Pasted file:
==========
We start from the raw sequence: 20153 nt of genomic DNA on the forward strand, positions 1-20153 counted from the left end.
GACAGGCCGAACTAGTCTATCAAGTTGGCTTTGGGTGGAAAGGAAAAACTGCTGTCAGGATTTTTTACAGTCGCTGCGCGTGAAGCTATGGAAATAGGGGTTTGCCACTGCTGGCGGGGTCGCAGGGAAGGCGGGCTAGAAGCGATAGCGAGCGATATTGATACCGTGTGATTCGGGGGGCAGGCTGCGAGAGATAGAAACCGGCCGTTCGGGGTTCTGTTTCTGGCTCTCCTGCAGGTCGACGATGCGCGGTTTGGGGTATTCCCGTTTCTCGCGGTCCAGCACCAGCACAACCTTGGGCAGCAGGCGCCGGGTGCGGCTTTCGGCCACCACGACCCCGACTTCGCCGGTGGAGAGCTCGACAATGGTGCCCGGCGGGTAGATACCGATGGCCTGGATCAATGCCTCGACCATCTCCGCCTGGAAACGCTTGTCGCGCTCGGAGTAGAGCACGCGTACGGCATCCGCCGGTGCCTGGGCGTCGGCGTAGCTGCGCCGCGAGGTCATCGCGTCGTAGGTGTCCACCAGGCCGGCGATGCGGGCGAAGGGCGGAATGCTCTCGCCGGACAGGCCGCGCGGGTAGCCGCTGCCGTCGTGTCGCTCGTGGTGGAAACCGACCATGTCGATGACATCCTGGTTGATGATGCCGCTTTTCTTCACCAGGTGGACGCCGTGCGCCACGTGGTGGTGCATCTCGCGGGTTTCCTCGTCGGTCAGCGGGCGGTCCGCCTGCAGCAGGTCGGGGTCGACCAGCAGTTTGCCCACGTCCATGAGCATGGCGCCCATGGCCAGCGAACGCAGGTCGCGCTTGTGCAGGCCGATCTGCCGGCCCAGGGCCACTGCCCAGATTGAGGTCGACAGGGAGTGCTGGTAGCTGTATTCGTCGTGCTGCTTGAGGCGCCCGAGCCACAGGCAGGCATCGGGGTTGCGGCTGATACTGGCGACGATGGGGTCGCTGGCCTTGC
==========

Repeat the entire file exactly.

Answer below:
We start from the raw sequence: 20153 nt of genomic DNA on the forward strand, positions 1-20153 counted from the left end.
GACAGGCCGAACTAGTCTATCAAGTTGGCTTTGGGTGGAAAGGAAAAACTGCTGTCAGGATTTTTTACAGTCGCTGCGCGTGAAGCTATGGAAATAGGGGTTTGCCACTGCTGGCGGGGTCGCAGGGAAGGCGGGCTAGAAGCGATAGCGAGCGATATTGATACCGTGTGATTCGGGGGGCAGGCTGCGAGAGATAGAAACCGGCCGTTCGGGGTTCTGTTTCTGGCTCTCCTGCAGGTCGACGATGCGCGGTTTGGGGTATTCCCGTTTCTCGCGGTCCAGCACCAGCACAACCTTGGGCAGCAGGCGCCGGGTGCGGCTTTCGGCCACCACGACCCCGACTTCGCCGGTGGAGAGCTCGACAATGGTGCCCGGCGGGTAGATACCGATGGCCTGGATCAATGCCTCGACCATCTCCGCCTGGAAACGCTTGTCGCGCTCGGAGTAGAGCACGCGTACGGCATCCGCCGGTGCCTGGGCGTCGGCGTAGCTGCGCCGCGAGGTCATCGCGTCGTAGGTGTCCACCAGGCCGGCGATGCGGGCGAAGGGCGGAATGCTCTCGCCGGACAGGCCGCGCGGGTAGCCGCTGCCGTCGTGTCGCTCGTGGTGGAAACCGACCATGTCGATGACATCCTGGTTGATGATGCCGCTTTTCTTCACCAGGTGGACGCCGTGCGCCACGTGGTGGTGCATCTCGCGGGTTTCCTCGTCGGTCAGCGGGCGGTCCGCCTGCAGCAGGTCGGGGTCGACCAGCAGTTTGCCCACGTCCATGAGCATGGCGCCCATGGCCAGCGAACGCAGGTCGCGCTTGTGCAGGCCGATCTGCCGGCCCAGGGCCACTGCCCAGATTGAGGTCGACAGGGAGTGCTGGTAGCTGTATTCGTCGTGCTGCTTGAGGCGCCCGAGCCACAGGCAGGCATCGGGGTTGCGGCTGATACTGGCGACGATGGGGTCGCTGGCCTTGC